previous next
[481] consenting to their own ultimate disruption and ruin. West Virginia was thus the true key-stone of the Union arch.

The Legislature of Tennessee, which assembled at Nashville January 7th, 1861, and elected Breckinridge Democrats for officers in both Houses, had, on the 19th, decided to call a State Convention, subject to a vote of the people. That vote was taken early in March; and, on the 10th, the result was officially proclaimed as follows: for the Union 91,803; for Disunion 24,749; Union majority 67,054. Several counties did not render their returns; and it was said that their vote would reduce the Union majority to something over 50,000; but the defeat of the Secessionists was admitted to be complete and overwhelming.

Still, the conspirators for Disunion kept actively plotting and mining; and, by means of secret societies, and all the machinery of aristocratic sedition, believed themselves steadily gaining. They had no hope, however, of hurling their State into the vortex of treason, save on the back of an excitement raised by actual collision and bloodshed. Up to the hour of the bombardment of Sumter, though the Governor and a majority of the Legislature were fully in their interest, they remained a powerless minority of the people.

When the news of that bombardment was received, and the excitement created by it was at its hight, the leaders of the “conservative” or Union party were beguiled into a fatal error. On the 18th, they issued from Nashville an address to the people of Tennessee, wherein, after glancing at the leading events which had just occurred on the seaboard, they proceeded to say:

Tennessee is called upon by the President to furnish two regiments; and the State has, through her Executive, refused to comply with the call. This refusal of our State we fully approve. We commend the wisdom, the justice, and the humanity, of the refusal. We unqualifiedly disapprove of secession, both as a constitutional right, and as a remedy for existing evils; we equally condemn the policy of the Administration in reference to the seceded States. But, while we, without qualification, condemn the policy of coercion, as calculated to dissolve the Union forever, and to dissolve it in the blood of our fellow-citizens, and regard it as sufficient to justify the State in refusing her aid to the Government, in its attempt to suppress the revolution in the seceded States, we do not think it our duty, considering her position in the Union, and in view of the great question of the peace of our distracted country, to take sides against the Government. Tennessee has wronged no State nor citizen of this Union. She has violated the rights of no State, north or south. She has been loyal to all where loyalty was due. She has not brought on this war by any act of hers. She has tried every means in her power to prevent it. She now stands ready to do any thing within her reach to stop it. And she ought, as we think, to decline joining either party. For, in so doing, she would at once terminate her grand mission as peace-maker between the States of the South and the General Government. Nay, more: the almost inevitable result would be the transfer of the war within her own borders; the defeat of all hopes of reconciliation; and the deluging of the State with the blood of her own people.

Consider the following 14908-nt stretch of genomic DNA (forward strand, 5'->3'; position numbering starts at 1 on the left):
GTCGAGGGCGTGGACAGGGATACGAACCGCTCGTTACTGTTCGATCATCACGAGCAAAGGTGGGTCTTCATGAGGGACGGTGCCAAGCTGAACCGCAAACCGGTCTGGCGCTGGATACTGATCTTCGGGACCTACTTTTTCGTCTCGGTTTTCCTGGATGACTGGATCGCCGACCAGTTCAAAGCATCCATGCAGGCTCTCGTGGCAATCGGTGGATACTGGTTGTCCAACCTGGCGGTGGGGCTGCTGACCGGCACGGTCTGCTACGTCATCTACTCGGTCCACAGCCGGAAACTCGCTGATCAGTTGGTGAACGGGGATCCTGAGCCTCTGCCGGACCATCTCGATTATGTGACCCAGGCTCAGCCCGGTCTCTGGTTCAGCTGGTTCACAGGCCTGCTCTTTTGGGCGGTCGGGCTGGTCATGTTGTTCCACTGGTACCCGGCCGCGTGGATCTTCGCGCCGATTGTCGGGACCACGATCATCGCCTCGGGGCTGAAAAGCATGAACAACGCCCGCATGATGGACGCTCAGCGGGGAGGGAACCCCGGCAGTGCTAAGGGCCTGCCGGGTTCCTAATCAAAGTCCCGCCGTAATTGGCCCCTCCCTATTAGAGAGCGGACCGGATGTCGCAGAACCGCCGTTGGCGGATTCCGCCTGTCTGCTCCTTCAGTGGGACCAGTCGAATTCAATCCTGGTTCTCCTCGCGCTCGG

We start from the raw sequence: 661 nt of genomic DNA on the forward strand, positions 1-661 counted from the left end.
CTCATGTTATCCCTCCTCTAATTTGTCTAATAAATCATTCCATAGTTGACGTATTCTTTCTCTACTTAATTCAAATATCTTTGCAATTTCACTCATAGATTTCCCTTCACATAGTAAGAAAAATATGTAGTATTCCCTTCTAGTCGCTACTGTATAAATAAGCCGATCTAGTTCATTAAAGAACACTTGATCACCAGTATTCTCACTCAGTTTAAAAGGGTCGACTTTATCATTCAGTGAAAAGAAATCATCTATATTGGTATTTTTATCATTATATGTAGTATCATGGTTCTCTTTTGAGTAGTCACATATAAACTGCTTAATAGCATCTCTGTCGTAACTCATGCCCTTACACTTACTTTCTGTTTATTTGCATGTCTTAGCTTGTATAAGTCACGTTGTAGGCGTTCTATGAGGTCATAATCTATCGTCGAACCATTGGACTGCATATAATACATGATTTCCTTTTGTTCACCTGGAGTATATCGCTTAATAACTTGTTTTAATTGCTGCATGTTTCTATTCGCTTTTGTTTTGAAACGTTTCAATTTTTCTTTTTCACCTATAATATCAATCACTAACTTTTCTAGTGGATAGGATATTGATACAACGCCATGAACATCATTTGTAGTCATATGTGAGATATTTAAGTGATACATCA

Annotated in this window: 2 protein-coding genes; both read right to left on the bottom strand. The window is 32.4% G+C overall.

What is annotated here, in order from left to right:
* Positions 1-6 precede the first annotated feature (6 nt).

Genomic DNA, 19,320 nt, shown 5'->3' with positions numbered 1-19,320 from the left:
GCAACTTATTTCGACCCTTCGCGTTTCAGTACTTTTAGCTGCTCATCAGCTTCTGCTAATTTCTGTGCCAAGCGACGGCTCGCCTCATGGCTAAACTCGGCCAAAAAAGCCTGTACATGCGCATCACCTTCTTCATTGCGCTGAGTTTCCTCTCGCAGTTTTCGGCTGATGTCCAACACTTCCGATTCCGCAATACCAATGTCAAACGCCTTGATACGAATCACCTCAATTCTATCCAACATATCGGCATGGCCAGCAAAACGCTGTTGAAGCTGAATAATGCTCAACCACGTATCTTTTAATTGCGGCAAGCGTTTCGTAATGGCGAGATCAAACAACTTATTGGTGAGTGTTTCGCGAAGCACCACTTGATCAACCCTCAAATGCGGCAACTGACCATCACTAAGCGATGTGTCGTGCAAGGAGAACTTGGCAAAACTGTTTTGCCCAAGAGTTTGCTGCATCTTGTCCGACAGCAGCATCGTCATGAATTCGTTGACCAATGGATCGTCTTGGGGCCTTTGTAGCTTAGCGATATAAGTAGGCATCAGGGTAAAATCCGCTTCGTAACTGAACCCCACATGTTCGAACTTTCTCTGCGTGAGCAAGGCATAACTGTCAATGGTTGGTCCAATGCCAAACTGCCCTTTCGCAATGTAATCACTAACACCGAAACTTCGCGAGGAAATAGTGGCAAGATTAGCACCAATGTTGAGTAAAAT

The present duty of Tennessee is to maintain a position of independence — taking sides with the Union and the peace of the country against all assailants, whether from the North or the South. Her position should be to maintain the sanctity of her soil from the hostile tread of any party.

We do not pretend to foretell the future of Tennessee, in connection with the other States, or in reference to the Federal Government. We do not pretend to be able to tell the future purposes of the President and Cabinet in reference to the impending war. But, should a purpose be developed by the Government of overrunning and subjugating our brethren of the seceded States, we say, unequivocally, that it will be the duty of the State to resist at all hazards, at any cost, and by arms, any such purpose or attempt.

Creative Commons License
This work is licensed under a Creative Commons Attribution-ShareAlike 3.0 United States License.

An XML version of this text is available for download, with the additional restriction that you offer Perseus any modifications you make. Perseus provides credit for all accepted changes, storing new additions in a versioning system.

hide Places (automatically extracted)
hide Dates (automatically extracted)
Sort dates alphabetically, as they appear on the page, by frequency
Click on a date to search for it in this document.
January 7th, 1861 AD (1)
March (1)
19th (1)
18th (1)
10th (1)
hide Display Preferences
Greek Display:
Arabic Display:
View by Default:
Browse Bar: